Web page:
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Arm Scars (do many japanese have them?)

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Arm Scars (do many japanese have them?) 2008/5/29 03:04
hi guys. thanks for checking this out...

so im in the U.S. and my gf is japanese. she has a few small scar patterns on both of her upper arms. she said she got them when she was young and most japanese have them unless they are really super healthy. now she has a little trouble explaining in english so im still sort of curious...anybody have some insight...thanks again

by a robot  

... 2008/5/29 12:02
If they are 6 or so dots in a grid pattern they may be the scars from the Tuberculosis vaccine. I've met some people who got pretty bad scars from this, but the younger generations don't seem to have them.
by yllwsmrf rate this post as useful

tuberculosis vaccination scar 2008/5/29 12:43
Almost certainly they are from the TB vaccination as above. People over about 35 tend to have the older single larger scar from the older scrape vaccination, whereas younger people will have the pattern of dots.

I have seen recently vaccinated babies with the same pattern on their arms, as well as elementary school age kids with scars, so younger people definitely have them as well.

It has nothing to do with one's level of health- some people are just more likely to scar than others, usually a genetic thing. Nothing to be concerned about.

Ask her if it's anything to do with "kekkaku" (j, TB in Japanese)- she will probably say yes if she's familiar with the term.

by Sira rate this post as useful

... 2008/5/29 13:08
I have seen recently vaccinated babies with the same pattern on their arms, as well as elementary school age kids with scars, so younger people definitely have them as well.

Yea they're definitely there but they don't seem to keloid like older people's vaccination scars. I had heard that they changed something with the vaccine in recent years that makes for significantly less scaring, but perhaps that was referring to the switch from the scrape to the grid pattern method.

by yllwsmrf rate this post as useful

BCG 2008/5/29 13:25
Ask her if it's anything to do with "kekkaku" (Y, TB in Japanese)- she will probably say yes if she's familiar with the term.

I think many people are not very familiar with the wordBacille de Calmette et Gurin kekkaku, especially when it comes to vaccination.
Asking the OP's friend with the word "BCG" might be easier to get the answer. ;)
(BCG came from a French term "Bacille de Calmette et Guerin" and is commonly used.)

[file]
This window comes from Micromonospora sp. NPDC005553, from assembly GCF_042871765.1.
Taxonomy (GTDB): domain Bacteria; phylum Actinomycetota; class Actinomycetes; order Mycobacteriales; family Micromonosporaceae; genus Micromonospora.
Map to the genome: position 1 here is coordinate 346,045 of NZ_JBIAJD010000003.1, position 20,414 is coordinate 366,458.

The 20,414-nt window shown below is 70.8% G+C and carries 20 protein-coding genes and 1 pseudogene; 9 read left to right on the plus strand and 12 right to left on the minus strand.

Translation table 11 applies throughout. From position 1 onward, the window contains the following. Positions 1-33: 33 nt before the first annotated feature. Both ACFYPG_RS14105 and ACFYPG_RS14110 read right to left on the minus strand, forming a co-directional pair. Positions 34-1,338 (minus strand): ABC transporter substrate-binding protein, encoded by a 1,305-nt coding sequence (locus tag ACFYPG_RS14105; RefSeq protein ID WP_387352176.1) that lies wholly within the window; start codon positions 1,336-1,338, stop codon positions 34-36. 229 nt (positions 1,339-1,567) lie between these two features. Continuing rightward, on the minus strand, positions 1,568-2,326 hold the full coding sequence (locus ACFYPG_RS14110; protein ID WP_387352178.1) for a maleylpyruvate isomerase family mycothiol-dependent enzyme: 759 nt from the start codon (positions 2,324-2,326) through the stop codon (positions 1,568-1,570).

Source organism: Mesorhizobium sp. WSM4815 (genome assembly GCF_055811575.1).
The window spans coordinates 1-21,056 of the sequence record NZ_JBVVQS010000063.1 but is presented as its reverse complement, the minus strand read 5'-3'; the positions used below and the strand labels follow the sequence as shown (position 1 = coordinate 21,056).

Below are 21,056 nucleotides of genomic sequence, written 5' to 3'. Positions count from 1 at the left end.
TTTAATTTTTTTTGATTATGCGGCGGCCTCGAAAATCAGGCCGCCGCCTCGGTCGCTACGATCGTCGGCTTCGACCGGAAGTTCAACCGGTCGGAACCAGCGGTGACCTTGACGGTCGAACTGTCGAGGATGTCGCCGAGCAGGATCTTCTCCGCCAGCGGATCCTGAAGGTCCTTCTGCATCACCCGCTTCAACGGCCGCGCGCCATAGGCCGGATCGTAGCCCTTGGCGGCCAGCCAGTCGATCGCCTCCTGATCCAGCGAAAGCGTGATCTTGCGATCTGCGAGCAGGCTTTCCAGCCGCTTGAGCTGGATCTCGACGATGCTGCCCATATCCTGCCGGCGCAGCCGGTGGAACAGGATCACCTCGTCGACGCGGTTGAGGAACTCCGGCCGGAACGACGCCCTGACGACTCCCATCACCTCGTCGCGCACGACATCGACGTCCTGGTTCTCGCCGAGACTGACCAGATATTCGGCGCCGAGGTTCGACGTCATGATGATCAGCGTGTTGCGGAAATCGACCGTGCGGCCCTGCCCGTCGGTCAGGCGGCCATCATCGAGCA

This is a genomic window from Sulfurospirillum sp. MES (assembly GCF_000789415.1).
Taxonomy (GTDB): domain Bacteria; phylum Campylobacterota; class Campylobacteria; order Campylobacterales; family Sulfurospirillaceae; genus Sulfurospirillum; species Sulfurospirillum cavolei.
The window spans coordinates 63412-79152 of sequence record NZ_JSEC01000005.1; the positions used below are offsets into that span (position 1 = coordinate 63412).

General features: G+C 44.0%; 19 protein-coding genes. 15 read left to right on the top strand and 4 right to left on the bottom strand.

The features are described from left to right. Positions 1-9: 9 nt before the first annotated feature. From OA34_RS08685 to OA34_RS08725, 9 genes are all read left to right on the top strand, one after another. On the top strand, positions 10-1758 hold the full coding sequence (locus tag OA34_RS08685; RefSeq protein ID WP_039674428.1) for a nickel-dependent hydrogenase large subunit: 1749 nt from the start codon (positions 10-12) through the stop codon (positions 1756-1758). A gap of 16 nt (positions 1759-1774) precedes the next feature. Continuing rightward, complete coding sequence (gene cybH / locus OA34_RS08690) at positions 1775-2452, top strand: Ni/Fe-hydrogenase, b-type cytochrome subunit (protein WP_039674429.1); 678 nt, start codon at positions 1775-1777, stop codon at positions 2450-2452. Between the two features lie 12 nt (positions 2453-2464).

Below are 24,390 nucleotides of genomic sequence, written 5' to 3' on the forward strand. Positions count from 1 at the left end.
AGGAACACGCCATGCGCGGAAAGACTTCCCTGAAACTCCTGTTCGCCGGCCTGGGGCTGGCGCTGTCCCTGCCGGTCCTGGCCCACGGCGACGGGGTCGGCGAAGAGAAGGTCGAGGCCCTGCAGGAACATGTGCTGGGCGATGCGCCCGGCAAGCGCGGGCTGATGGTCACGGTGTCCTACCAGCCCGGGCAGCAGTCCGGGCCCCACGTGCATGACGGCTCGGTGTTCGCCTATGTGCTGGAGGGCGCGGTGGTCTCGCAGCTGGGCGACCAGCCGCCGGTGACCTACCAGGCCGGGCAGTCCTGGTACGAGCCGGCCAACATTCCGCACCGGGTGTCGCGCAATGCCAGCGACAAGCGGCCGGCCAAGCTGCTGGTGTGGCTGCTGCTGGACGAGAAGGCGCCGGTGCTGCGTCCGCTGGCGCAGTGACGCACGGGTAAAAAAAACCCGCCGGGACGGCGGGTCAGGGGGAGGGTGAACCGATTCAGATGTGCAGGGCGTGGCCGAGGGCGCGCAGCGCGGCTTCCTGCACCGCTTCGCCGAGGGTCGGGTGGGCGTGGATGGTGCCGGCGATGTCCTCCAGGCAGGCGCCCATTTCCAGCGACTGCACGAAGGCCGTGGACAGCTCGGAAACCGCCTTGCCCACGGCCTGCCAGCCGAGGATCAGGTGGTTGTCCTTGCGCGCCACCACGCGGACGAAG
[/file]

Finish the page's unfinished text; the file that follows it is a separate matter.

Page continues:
to OP:
Here you can see the photo of the tool for BCG vaccination.
If her "scar" is small 18 dots (you see the 18 needles in the photo), it surely is from BCG shot.

by . rate this post as useful

BCG 2008/5/29 15:10
If it's BCG, people in about their 50s and older usually have about 4 marks, each about 1 centimeter (half inch) in diameter. These remain as keloids.

People now in their 40s or younger have 18 tiny dots instead. This was designed so that they won't remain as keloids, and they hurt less when you get vaccinated. Fresh vaccination marks tend to appear in purple lumps, but as you grow, they turn into skin-color dots. You can hardly notice them on most adults, but some are more recognizable than others.

All people who were registered residents in Japan in their infant days (including those who aren't Japanese) have at least one in one arm. Until the year 2005, you were supposed to get 3 tuberculin tests in total before you reach the age 15. Those who got a negative reaction needed to get a new vaccination. So I suppose the girl is right in a way that those who are "super healthy" only gets it in one arm, although negative reactions don't really mean you're "sick".

According to Wikipedia Japanese version, people around the world are vaccinated against tuberculosis, but Japan is about the only country that uses "stamps" which produce the 18 dots. Scroll down the following site to see a photo of the stamp.

http://ja.wikipedia.org/wiki/BCG

by Uco rate this post as useful

people with just one scar 2008/5/29 18:33
Uco, my Japanese husband is 37, and has a single round scar from the vaccine, which is what older people in my country have, and I have Japanese friends about the same age with the same kind of scar- I have never seen the 4 scar pattern. Was there a stage when they just did a single scrape like they did in my country?

They stopped vaccinating for TB in NZ when I was about 12, and the vaccination was given to 13 year-olds, so I escaped any kind of arm scar.

by Sira rate this post as useful

... 2008/5/29 20:08
I'm in my early 40s and I have one single round scar on my upper arm - I remember it as "BCG," I think that's what they used to call it in school when they gave the vaccine.

I agree with Uco, I think what your girlfriend meant to say is that they initially checked the "tuberculin" (tsuberukurin, for the Japanese among the posters) reaction and if you came out negative, you got the shot, and no shot if you came out positive..... that sort of thing. But actually, whether you have scar left or not has nothing to do with one's health. I think everyone gets this scar, though the exact shape might depend on their age :)